Imagine writing a text. The slow process, the everyday banality suddenly crafted into beautifully penned narratives. Imagine reading and re-reading the final product, gripping it firmly in your hands while your heart swells with a sweet pride. Now imagine that 300 years after you wrote your text, your proud grip has been replaced by the bloody hands of persecutors using the words you wrote to justify murder.
When the author of the Matthean Gospel wrote that the Scribes and Pharisees were whitewashed tombs, could he (let’s be honest, the author was statistically most probably male) ever have imagined that those words would be used to validate the systematic persecution of his own people (yes, I am assuming that the Matthean author was Jewish, there is lots of scholarly literature in favour of this, look it up). Post-Constantinian Christianity turned the Gospel authors into persecutors. They read the narratives, the parables, and the miracle stories and saw in them the legitimacy they needed for their colonial oppression of the Jews. Imagine that someone discovers your writings 300 years after your death, and sees in your words the justification for a systematic terrorization of your own people. The tragedy is overwhelming.
When I get criticised for reading New Testament texts as Jewish texts, this is what I think about. The overwhelming tragedy that was caused by Christians not understanding that these texts were written by Jews, not against Jews. Scholars who are part of what is sometimes called the ‘radical movement’ (if reading texts in their proper historical context is considered radical, then so be it) are occasionally referred to as “Post-World-War-II-Scholars”. My question is this: would you want to be a “Pre-World-War-II-Scholar?” It is impossible to ignore the terrifying fact that certain aspects of the NT exegesis of the 1900’s played a part in the success of Hitler’s hate campaign. If the systematic murder of European Jews isn’t enough to make exegetes change their stubborn strategies, what is? Academia cannot be so disconnected from the events of history that it doesn’t react or respond to the disasters it contributes to. We are part of the constant ebb and flow of reality; we are not above it. We are subject to the tide of history in the same way as everyone else, and if we choose to not react or respond, the fault lies with us.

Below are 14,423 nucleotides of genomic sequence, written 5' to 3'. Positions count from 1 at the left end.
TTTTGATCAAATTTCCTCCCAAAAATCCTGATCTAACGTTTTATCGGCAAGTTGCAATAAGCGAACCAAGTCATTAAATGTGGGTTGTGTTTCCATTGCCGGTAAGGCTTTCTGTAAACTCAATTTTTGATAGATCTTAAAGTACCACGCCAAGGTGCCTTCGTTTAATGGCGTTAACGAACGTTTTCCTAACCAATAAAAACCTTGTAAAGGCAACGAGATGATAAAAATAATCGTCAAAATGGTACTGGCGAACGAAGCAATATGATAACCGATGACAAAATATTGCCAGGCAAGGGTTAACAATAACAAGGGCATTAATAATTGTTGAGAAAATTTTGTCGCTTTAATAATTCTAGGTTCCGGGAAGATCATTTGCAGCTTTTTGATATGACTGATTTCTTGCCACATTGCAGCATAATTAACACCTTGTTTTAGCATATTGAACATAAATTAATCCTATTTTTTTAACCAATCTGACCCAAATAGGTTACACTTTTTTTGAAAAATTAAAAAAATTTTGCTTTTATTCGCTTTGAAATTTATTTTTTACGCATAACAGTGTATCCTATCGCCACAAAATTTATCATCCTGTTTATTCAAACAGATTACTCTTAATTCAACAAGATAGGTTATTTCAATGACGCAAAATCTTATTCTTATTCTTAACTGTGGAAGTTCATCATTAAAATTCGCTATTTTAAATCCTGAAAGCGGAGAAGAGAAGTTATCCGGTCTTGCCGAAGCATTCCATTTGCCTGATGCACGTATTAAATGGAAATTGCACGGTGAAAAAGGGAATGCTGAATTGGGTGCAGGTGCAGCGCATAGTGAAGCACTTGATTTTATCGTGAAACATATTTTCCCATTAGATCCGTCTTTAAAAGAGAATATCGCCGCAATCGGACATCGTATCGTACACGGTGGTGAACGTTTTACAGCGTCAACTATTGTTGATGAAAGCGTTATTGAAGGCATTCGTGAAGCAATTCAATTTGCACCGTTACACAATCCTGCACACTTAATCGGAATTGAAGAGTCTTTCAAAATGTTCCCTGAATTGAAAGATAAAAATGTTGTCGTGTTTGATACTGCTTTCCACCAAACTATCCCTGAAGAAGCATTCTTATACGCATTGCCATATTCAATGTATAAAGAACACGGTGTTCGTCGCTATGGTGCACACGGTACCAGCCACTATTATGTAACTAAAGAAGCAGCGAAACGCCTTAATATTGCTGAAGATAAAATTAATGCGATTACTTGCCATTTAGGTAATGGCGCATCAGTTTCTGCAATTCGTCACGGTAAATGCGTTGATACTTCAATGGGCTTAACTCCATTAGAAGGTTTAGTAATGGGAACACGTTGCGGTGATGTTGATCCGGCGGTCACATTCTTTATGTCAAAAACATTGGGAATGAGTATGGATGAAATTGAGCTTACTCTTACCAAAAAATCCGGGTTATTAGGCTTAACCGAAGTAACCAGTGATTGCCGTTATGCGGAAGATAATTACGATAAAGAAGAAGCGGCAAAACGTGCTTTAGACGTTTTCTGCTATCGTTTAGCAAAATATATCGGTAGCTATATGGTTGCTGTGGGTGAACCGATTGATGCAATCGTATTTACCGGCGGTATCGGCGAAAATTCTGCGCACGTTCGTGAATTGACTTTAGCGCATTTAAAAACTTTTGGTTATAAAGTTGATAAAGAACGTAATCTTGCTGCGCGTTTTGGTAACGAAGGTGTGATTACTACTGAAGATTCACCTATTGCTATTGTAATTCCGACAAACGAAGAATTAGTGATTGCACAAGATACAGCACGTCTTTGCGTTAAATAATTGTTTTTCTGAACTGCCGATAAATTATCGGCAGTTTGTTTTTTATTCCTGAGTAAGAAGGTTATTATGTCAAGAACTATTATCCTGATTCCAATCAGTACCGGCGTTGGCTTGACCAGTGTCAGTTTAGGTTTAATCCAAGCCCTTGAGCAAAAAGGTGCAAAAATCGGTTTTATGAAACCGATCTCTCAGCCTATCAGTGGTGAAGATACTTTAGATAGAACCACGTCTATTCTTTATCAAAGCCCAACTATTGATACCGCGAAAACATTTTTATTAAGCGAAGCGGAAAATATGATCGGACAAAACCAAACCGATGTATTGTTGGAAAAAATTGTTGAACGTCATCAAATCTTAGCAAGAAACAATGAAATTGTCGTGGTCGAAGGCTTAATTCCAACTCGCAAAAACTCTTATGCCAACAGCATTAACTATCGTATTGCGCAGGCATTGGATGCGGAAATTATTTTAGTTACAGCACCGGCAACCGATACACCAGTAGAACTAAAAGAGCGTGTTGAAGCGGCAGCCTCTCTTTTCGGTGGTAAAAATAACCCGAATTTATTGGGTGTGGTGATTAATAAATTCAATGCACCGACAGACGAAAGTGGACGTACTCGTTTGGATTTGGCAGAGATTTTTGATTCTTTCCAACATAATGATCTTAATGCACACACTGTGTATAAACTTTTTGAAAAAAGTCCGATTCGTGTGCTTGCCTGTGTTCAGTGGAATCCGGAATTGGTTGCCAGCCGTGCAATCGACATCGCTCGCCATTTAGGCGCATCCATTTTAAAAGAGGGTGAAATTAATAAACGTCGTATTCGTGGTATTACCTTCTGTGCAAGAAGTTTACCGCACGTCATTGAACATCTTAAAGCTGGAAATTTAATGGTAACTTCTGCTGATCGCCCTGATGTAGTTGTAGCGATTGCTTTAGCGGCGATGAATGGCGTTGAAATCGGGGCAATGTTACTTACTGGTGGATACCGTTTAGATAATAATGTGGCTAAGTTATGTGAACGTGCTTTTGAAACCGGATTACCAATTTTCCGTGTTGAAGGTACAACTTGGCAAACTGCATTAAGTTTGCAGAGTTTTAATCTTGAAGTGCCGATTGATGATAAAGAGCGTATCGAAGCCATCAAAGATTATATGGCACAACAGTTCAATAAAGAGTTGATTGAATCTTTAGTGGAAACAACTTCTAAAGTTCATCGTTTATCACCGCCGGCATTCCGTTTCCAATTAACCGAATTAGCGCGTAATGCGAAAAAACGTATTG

We live in a Post-WWII world, and we need to be constantly aware of this in our scholarship. We work in a field that was both misused and actively contributed to one of the greatest disasters of the modern era. The Holocaust would not have been possible if Christian texts had not been used to caricature and other Jews during the centuries leading up to these events. Biblical interpreters saw in the Gospels and the Pauline Letters the ammunition they needed for their war. If we ignore this fact, we risk repeating it. We need to be responsible interpreters, relentlessly aware of the fact that our articles and monographs have the power to change a two-thousand-year old pattern. We have the power of releasing NT texts from the interpretative prisons they have been trapped in from the time of the Church Fathers. It will be an uphill battle, not least due to the alarming number of scholars who have during the decades attached their sense of self-worth to anti-Jewish exegesis, but so is everything worthwhile. The climb may be steep, but there is an oasis of redemption waiting at the top, redemption for the authors whose texts we turned into weapons.